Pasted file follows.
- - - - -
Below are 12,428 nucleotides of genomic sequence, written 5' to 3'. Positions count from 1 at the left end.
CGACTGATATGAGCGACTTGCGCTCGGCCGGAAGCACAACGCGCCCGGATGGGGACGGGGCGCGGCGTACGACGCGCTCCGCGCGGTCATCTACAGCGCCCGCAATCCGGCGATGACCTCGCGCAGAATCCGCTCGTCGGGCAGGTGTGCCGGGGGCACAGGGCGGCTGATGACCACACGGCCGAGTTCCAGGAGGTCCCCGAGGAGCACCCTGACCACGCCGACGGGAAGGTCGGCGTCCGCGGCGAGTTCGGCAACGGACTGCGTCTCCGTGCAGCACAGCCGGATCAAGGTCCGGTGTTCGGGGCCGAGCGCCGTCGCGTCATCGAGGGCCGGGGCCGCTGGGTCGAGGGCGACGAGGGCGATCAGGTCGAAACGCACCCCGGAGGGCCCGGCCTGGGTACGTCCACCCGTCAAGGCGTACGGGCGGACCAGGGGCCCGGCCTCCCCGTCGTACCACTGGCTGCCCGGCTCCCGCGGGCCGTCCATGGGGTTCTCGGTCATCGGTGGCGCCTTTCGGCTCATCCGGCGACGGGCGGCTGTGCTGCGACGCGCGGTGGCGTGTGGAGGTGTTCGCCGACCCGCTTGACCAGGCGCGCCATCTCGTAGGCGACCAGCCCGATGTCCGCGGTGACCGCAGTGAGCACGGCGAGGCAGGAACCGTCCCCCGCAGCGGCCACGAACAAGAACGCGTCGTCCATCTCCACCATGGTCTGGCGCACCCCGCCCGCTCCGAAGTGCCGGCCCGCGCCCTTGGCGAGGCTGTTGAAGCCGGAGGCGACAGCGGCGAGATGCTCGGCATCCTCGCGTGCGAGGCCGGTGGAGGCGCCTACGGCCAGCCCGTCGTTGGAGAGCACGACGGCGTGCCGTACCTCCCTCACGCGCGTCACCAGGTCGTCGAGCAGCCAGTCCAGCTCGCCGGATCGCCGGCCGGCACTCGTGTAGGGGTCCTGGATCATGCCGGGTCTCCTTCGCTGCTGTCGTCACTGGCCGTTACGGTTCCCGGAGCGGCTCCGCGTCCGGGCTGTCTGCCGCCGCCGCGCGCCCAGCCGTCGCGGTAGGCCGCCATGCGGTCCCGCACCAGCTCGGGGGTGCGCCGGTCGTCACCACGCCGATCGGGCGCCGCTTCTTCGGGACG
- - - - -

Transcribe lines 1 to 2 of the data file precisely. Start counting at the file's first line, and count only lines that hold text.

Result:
Below are 12,428 nucleotides of genomic sequence, written 5' to 3'. Positions count from 1 at the left end.
CGACTGATATGAGCGACTTGCGCTCGGCCGGAAGCACAACGCGCCCGGATGGGGACGGGGCGCGGCGTACGACGCGCTCCGCGCGGTCATCTACAGCGCCCGCAATCCGGCGATGACCTCGCGCAGAATCCGCTCGTCGGGCAGGTGTGCCGGGGGCACAGGGCGGCTGATGACCACACGGCCGAGTTCCAGGAGGTCCCCGAGGAGCACCCTGACCACGCCGACGGGAAGGTCGGCGTCCGCGGCGAGTTCGGCAACGGACTGCGTCTCCGTGCAGCACAGCCGGATCAAGGTCCGGTGTTCGGGGCCGAGCGCCGTCGCGTCATCGAGGGCCGGGGCCGCTGGGTCGAGGGCGACGAGGGCGATCAGGTCGAAACGCACCCCGGAGGGCCCGGCCTGGGTACGTCCACCCGTCAAGGCGTACGGGCGGACCAGGGGCCCGGCCTCCCCGTCGTACCACTGGCTGCCCGGCTCCCGCGGGCCGTCCATGGGGTTCTCGGTCATCGGTGGCGCCTTTCGGCTCATCCGGCGACGGGCGGCTGTGCTGCGACGCGCGGTGGCGTGTGGAGGTGTTCGCCGACCCGCTTGACCAGGCGCGCCATCTCGTAGGCGACCAGCCCGATGTCCGCGGTGACCGCAGTGAGCACGGCGAGGCAGGAACCGTCCCCCGCAGCGGCCACGAACAAGAACGCGTCGTCCATCTCCACCATGGTCTGGCGCACCCCGCCCGCTCCGAAGTGCCGGCCCGCGCCCTTGGCGAGGCTGTTGAAGCCGGAGGCGACAGCGGCGAGATGCTCGGCATCCTCGCGTGCGAGGCCGGTGGAGGCGCCTACGGCCAGCCCGTCGTTGGAGAGCACGACGGCGTGCCGTACCTCCCTCACGCGCGTCACCAGGTCGTCGAGCAGCCAGTCCAGCTCGCCGGATCGCCGGCCGGCACTCGTGTAGGGGTCCTGGATCATGCCGGGTCTCCTTCGCTGCTGTCGTCACTGGCCGTTACGGTTCCCGGAGCGGCTCCGCGTCCGGGCTGTCTGCCGCCGCCGCGCGCCCAGCCGTCGCGGTAGGCCGCCATGCGGTCCCGCACCAGCTCGGGGGTGCGCCGGTCGTCACCACGCCGATCGGGCGCCGCTTCTTCGGGACG